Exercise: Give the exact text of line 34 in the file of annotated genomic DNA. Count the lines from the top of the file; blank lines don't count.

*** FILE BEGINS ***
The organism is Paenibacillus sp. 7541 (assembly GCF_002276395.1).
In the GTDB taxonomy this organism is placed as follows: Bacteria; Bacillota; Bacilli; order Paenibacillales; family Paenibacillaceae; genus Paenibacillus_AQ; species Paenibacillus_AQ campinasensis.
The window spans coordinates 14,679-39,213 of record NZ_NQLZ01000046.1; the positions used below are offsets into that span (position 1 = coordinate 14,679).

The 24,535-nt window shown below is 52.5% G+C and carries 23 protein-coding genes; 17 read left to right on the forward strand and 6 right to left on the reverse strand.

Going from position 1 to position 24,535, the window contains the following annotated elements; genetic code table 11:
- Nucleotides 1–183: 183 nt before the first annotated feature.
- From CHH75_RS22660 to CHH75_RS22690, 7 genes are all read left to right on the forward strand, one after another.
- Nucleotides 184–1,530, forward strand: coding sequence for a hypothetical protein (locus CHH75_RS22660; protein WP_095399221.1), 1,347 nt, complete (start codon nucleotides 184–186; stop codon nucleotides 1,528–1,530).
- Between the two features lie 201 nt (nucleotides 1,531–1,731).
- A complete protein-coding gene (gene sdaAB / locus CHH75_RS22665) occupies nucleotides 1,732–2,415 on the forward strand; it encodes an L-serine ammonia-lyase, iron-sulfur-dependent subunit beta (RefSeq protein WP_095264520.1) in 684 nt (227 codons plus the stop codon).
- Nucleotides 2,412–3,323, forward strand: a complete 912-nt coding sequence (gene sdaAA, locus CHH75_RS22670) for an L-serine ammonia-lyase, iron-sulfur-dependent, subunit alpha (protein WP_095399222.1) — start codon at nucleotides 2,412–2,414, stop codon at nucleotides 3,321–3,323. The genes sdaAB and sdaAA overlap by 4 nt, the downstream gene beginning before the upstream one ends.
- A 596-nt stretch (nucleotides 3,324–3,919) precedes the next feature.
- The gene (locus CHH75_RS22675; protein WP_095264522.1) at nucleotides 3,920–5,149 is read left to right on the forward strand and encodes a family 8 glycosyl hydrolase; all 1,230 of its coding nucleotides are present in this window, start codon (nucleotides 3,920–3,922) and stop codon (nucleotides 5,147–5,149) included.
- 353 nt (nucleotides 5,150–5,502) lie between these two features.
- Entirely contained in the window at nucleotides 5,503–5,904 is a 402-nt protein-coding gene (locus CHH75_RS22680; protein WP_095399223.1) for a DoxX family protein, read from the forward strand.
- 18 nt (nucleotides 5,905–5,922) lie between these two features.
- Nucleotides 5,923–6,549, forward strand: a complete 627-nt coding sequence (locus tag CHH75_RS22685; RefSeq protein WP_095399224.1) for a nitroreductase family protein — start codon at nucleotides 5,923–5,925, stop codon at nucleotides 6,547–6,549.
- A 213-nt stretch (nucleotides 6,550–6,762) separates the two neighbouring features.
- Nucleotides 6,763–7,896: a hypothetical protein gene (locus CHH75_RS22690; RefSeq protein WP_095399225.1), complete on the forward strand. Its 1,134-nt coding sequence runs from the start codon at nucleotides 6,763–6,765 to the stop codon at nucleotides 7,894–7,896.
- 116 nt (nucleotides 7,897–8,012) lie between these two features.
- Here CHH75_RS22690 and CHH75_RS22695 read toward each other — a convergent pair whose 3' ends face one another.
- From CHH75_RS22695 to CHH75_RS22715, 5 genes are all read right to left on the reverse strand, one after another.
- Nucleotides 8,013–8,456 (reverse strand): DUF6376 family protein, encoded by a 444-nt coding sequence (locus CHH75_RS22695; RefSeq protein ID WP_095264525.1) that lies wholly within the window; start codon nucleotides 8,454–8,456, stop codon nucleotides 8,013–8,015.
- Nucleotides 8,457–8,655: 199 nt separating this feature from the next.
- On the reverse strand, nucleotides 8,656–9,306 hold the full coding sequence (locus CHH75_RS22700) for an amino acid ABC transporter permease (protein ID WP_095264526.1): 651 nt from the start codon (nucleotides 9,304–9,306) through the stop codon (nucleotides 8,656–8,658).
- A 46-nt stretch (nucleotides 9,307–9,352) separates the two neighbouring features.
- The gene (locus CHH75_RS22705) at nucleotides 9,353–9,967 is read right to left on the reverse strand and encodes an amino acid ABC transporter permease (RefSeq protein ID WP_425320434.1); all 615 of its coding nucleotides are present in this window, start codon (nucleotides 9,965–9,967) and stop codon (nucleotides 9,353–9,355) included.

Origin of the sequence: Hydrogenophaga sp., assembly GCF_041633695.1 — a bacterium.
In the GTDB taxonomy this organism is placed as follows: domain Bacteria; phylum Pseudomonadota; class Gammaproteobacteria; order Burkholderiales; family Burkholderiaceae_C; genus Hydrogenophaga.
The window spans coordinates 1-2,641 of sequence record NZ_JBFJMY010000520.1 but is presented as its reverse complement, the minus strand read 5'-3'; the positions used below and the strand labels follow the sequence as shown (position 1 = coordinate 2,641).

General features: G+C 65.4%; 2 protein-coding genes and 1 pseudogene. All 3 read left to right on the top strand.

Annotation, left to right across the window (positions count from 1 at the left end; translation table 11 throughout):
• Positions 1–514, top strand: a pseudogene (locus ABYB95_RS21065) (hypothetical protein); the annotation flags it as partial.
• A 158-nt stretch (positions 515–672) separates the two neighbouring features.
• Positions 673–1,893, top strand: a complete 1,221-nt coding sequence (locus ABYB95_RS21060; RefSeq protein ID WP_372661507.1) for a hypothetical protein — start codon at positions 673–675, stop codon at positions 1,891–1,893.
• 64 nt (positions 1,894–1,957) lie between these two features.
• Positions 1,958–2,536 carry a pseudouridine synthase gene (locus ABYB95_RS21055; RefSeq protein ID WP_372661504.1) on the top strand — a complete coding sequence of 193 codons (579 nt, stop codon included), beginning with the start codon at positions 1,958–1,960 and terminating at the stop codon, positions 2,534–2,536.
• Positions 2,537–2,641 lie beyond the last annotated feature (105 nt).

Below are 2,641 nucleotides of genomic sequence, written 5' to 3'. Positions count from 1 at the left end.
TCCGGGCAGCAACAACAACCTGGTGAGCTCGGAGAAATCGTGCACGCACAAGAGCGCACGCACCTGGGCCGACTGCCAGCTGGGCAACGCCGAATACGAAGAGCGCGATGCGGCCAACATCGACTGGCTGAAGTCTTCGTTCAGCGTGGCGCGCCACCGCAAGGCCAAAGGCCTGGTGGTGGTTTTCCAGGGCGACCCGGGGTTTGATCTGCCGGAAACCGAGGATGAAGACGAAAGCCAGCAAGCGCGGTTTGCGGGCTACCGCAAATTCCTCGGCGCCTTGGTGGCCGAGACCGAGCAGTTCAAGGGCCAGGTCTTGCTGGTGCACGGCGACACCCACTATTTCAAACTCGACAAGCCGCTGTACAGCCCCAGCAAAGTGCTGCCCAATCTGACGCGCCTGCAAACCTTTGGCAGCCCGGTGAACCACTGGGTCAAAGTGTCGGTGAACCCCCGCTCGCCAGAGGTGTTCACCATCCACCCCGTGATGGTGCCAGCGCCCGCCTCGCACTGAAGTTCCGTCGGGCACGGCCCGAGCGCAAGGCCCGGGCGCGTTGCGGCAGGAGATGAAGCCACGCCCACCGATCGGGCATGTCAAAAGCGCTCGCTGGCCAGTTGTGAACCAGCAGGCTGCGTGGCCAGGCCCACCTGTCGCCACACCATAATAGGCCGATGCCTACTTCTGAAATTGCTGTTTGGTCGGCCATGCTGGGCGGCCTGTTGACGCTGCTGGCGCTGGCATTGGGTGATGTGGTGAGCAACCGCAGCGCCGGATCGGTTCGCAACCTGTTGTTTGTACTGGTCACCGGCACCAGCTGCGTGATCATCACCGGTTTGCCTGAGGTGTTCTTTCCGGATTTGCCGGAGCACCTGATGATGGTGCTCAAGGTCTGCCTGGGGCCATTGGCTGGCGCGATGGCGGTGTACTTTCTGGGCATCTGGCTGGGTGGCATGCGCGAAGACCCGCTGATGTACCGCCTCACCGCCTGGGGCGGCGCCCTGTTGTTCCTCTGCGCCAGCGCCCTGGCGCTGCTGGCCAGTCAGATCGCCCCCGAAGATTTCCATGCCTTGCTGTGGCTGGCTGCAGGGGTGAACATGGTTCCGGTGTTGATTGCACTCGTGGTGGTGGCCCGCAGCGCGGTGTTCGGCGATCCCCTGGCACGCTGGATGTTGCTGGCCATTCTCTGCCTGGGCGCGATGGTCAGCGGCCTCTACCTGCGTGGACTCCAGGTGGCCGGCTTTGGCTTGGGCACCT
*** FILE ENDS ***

• A 158-nt stretch (positions 515–672) separates the two neighbouring features.